Pharmacy techs tackle expanded role


Are the nation’s more than 330,000 pharmacy technicians ready to step up to a higher level of patient services and a more demanding but rewarding career?

For most pharmacy techs, that step up in duties is either fast approaching or has already begun. Given the massive changes sweeping the severely stressed U.S. healthcare system and the retail, clinical and hospital pharmacies that serve it, thousands of technicians in those settings are already taking on meatier roles as they fill the void left by pharmacists called on to perform additional clinical services.

The additional support needed by technicians is a direct result of the fundamental shifts in patient care responsibilities that are transforming the pharmacy workplace. As overburdened primary care physicians turn to pharmacists, nurse practitioners and other health professionals to take on more of the routine care and monitoring of patients, pharmacists are focusing increasingly less on prescription drug dispensing, pharmacy administration and insurance adjudication. With physicians looking to ease their patient caseloads for routine conditions, hospitals releasing patients “quicker and sicker,” and health plan payers desperately scrambling for more cost-effective ways to improve their patients’ health and well-being, pharmacists are taking on increasing responsibility for such clinical services as patient education and oversight, disease management, immunizations and medication therapy management.

Given the growing complexity of the position, training and certification are fast becoming a basic requirement for any post as a pharmacy technician. “More and more employers are requiring pharmacy technician certification,” the American Society of Health System Pharmacists noted. “Most pharmacy technician job postings say that they want candidates who are either already certified or are currently enrolled in pharmacy technician school.”

At this point, only a relative handful of states — Colorado, the District of Columbia, Georgia, Hawaii, Michigan, New York, Pennsylvania and Wisconsin — “currently do not require registration, licensure or certification of pharmacy technicians,” according to the Pharmacy Technician Certification Board. And a growing number of states — a total of 16, according to the “2011 Survey of Pharmacy Law” from the National Association of Boards of Pharmacy — now require that all pharmacy techs be certified by PTCB or other accrediting body before working behind the counter.

PTCB urges techs to “consult their state board of pharmacy for complete and current pharmacy regulations and practice acts.”

The growth of tech responsibilities and the rise in training requirements go hand in hand. “With increasing levels of training and certification, the role of the tech continues to evolve,” the Bureau of Labor Statistics noted in a recent report. “In many cases, he or she handles virtually every step of the prescription dispensing workload, up until final verification of the script by the pharmacist before it goes to the patient. Techs also may establish and maintain patient profiles, prepare insurance claim forms, and stock and take inventory of prescription and over-the-counter medications.”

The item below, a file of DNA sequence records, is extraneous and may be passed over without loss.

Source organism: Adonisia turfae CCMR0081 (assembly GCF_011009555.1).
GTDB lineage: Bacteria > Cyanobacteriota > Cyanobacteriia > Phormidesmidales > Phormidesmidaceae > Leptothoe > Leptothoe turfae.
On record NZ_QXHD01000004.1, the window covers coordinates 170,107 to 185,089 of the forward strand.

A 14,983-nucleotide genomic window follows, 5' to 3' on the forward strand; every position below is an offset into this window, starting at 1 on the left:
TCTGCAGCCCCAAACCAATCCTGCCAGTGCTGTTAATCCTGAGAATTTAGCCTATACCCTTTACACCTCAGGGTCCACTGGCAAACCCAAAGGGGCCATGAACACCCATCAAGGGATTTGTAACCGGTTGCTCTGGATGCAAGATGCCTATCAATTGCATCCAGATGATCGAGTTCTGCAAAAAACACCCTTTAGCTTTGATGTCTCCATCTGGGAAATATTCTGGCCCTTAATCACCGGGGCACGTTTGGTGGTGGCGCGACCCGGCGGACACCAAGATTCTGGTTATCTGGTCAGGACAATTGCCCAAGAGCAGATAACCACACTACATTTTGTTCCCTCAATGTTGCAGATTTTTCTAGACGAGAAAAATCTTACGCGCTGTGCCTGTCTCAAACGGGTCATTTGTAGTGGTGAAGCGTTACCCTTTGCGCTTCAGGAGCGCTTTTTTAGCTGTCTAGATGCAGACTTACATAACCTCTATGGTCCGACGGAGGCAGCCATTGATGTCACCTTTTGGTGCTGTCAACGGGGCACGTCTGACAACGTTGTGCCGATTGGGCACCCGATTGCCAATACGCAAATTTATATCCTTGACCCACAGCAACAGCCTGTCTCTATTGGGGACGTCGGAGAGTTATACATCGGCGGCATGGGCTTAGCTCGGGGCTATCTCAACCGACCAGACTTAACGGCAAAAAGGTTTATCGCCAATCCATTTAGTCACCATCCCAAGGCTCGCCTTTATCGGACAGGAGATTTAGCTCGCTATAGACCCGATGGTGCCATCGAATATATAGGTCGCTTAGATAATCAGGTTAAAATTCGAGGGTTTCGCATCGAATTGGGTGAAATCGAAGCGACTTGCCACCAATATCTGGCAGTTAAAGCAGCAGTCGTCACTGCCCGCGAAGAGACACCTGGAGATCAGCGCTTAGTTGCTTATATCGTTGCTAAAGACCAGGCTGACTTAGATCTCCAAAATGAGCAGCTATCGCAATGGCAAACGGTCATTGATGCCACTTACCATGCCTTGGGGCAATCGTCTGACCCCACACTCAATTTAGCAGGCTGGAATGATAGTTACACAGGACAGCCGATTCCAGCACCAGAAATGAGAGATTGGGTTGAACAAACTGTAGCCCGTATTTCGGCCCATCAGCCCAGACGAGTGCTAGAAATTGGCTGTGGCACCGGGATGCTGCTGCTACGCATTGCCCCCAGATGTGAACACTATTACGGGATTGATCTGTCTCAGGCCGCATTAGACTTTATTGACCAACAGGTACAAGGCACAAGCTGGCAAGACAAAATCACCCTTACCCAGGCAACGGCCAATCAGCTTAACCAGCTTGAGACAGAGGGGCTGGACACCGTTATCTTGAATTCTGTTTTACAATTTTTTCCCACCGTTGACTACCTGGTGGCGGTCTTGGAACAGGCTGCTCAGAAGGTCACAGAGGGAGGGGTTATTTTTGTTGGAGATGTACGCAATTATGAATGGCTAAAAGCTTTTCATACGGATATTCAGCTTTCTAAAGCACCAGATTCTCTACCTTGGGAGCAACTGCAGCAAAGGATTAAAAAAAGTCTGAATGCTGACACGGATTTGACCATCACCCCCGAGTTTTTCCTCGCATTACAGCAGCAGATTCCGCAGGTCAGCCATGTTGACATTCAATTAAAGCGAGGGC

“As cost-conscious insurers begin to use pharmacies as patient care centers and pharmacists become more involved in patient care, pharmacy technicians will continue to see an expansion of their role,” the bureau report predicted.

At its most basic level, the forces that are reshaping the roles of pharmacists and pharmacy technicians are driven by “the power of community pharmacy services to improve health and reduce costs,” said Steve Anderson, president and CEO of the National Association of Chain Drug Stores, at the organization’s annual meeting April 22.

“The value added by community pharmacy — in the areas of medication counseling, health education, screenings, vaccinations and disease state management — can add tremendous value to a healthcare system that needs solutions that are cost-effective, high-quality and patient-centric,” Anderson said.

NACDS, for its part, is on record supporting “mandatory requirements for training and evaluating technicians.” The organization also favors the adoption by all state boards of pharmacy of a set of standards that would “require employer-based pharmacy technician training programs and evaluation exams” to provide techs with “hands-on training and interaction with pharmacists.”

Pressure for a training and certification standard for pharmacy techs also is coming from state boards of pharmacy. Although, at present, “only a few states require you to be certified,” ASHP noted, “that list is growing as pharmacists depend more on technicians for support.”

What’s more, noted a report from the National Pharmacy Technician Association, “with the invention of e-prescribing, pharmacy technicians may find they may need to attend training on electronic prescribing and protocol in the pharmacy … as more pharmacies adapt to more efficient and electronically savvy ways of doing business.”

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